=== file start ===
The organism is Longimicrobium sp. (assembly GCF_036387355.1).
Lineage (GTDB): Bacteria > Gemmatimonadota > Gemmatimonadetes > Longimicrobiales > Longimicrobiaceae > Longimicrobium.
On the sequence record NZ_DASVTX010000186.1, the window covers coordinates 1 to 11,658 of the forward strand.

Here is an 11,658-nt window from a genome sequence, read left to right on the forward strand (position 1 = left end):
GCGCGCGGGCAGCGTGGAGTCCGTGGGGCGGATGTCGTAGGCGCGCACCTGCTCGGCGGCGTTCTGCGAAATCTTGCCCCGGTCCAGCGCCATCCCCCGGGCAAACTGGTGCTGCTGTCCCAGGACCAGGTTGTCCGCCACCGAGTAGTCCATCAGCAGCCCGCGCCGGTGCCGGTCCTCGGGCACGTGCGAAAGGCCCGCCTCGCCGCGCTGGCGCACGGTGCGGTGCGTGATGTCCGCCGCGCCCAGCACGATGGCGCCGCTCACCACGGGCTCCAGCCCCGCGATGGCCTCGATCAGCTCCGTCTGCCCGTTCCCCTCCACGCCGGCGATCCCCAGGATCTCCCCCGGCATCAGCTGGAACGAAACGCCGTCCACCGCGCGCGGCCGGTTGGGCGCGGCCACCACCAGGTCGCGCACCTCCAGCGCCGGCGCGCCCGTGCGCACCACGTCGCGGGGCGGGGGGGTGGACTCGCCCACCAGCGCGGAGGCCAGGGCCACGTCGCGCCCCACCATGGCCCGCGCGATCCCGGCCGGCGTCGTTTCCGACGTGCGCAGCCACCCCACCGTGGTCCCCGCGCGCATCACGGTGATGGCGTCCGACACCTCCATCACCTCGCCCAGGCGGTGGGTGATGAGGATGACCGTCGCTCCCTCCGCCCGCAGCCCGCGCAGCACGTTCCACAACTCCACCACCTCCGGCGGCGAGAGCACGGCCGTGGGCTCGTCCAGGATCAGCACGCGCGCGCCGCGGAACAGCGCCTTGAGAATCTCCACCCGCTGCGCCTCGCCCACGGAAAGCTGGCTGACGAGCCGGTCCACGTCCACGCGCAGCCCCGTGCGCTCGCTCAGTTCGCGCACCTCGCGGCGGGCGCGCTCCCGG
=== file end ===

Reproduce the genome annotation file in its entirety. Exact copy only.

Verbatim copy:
The organism is Longimicrobium sp. (assembly GCF_036387355.1).
Lineage (GTDB): Bacteria > Gemmatimonadota > Gemmatimonadetes > Longimicrobiales > Longimicrobiaceae > Longimicrobium.
On the sequence record NZ_DASVTX010000186.1, the window covers coordinates 1 to 11,658 of the forward strand.

Here is an 11,658-nt window from a genome sequence, read left to right on the forward strand (position 1 = left end):
GCGCGCGGGCAGCGTGGAGTCCGTGGGGCGGATGTCGTAGGCGCGCACCTGCTCGGCGGCGTTCTGCGAAATCTTGCCCCGGTCCAGCGCCATCCCCCGGGCAAACTGGTGCTGCTGTCCCAGGACCAGGTTGTCCGCCACCGAGTAGTCCATCAGCAGCCCGCGCCGGTGCCGGTCCTCGGGCACGTGCGAAAGGCCCGCCTCGCCGCGCTGGCGCACGGTGCGGTGCGTGATGTCCGCCGCGCCCAGCACGATGGCGCCGCTCACCACGGGCTCCAGCCCCGCGATGGCCTCGATCAGCTCCGTCTGCCCGTTCCCCTCCACGCCGGCGATCCCCAGGATCTCCCCCGGCATCAGCTGGAACGAAACGCCGTCCACCGCGCGCGGCCGGTTGGGCGCGGCCACCACCAGGTCGCGCACCTCCAGCGCCGGCGCGCCCGTGCGCACCACGTCGCGGGGCGGGGGGGTGGACTCGCCCACCAGCGCGGAGGCCAGGGCCACGTCGCGCCCCACCATGGCCCGCGCGATCCCGGCCGGCGTCGTTTCCGACGTGCGCAGCCACCCCACCGTGGTCCCCGCGCGCATCACGGTGATGGCGTCCGACACCTCCATCACCTCGCCCAGGCGGTGGGTGATGAGGATGACCGTCGCTCCCTCCGCCCGCAGCCCGCGCAGCACGTTCCACAACTCCACCACCTCCGGCGGCGAGAGCACGGCCGTGGGCTCGTCCAGGATCAGCACGCGCGCGCCGCGGAACAGCGCCTTGAGAATCTCCACCCGCTGCGCCTCGCCCACGGAAAGCTGGCTGACGAGCCGGTCCACGTCCACGCGCAGCCCCGTGCGCTCGCTCAGTTCGCGCACCTCGCGGCGGGCGCGCTCCCGG